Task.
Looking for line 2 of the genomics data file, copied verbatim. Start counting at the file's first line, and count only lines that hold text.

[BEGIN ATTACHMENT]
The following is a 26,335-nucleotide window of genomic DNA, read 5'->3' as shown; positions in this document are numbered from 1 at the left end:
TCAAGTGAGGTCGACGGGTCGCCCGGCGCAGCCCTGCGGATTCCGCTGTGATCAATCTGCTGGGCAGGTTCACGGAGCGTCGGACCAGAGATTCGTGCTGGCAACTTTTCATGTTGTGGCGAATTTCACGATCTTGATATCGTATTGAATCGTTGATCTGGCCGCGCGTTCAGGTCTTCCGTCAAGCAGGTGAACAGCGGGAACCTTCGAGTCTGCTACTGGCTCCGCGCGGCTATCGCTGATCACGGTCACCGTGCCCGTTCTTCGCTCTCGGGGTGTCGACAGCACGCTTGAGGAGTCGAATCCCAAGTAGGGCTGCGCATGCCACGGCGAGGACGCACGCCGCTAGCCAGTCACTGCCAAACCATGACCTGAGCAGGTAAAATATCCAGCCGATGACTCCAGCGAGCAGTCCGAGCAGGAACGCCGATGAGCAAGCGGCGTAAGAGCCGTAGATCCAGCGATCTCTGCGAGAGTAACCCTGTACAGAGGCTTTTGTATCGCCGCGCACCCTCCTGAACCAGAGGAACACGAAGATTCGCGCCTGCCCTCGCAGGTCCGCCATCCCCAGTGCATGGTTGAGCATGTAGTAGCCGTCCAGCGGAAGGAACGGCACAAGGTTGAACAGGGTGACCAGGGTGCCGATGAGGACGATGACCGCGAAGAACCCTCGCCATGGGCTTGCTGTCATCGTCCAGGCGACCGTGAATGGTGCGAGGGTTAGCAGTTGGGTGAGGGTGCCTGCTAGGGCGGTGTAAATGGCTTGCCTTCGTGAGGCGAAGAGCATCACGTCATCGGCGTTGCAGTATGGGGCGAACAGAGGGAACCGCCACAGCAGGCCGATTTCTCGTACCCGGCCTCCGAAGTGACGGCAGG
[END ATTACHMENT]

TCAAGTGAGGTCGACGGGTCGCCCGGCGCAGCCCTGCGGATTCCGCTGTGATCAATCTGCTGGGCAGGTTCACGGAGCGTCGGACCAGAGATTCGTGCTGGCAACTTTTCATGTTGTGGCGAATTTCACGATCTTGATATCGTATTGAATCGTTGATCTGGCCGCGCGTTCAGGTCTTCCGTCAAGCAGGTGAACAGCGGGAACCTTCGAGTCTGCTACTGGCTCCGCGCGGCTATCGCTGATCACGGTCACCGTGCCCGTTCTTCGCTCTCGGGGTGTCGACAGCACGCTTGAGGAGTCGAATCCCAAGTAGGGCTGCGCATGCCACGGCGAGGACGCACGCCGCTAGCCAGTCACTGCCAAACCATGACCTGAGCAGGTAAAATATCCAGCCGATGACTCCAGCGAGCAGTCCGAGCAGGAACGCCGATGAGCAAGCGGCGTAAGAGCCGTAGATCCAGCGATCTCTGCGAGAGTAACCCTGTACAGAGGCTTTTGTATCGCCGCGCACCCTCCTGAACCAGAGGAACACGAAGATTCGCGCCTGCCCTCGCAGGTCCGCCATCCCCAGTGCATGGTTGAGCATGTAGTAGCCGTCCAGCGGAAGGAACGGCACAAGGTTGAACAGGGTGACCAGGGTGCCGATGAGGACGATGACCGCGAAGAACCCTCGCCATGGGCTTGCTGTCATCGTCCAGGCGACCGTGAATGGTGCGAGGGTTAGCAGTTGGGTGAGGGTGCCTGCTAGGGCGGTGTAAATGGCTTGCCTTCGTGAGGCGAAGAGCATCACGTCATCGGCGTTGCAGTATGGGGCGAACAGAGGGAACCGCCACAGCAGGCCGATTTCTCGTACCCGGCCTCCGAAGTGACGGCAGG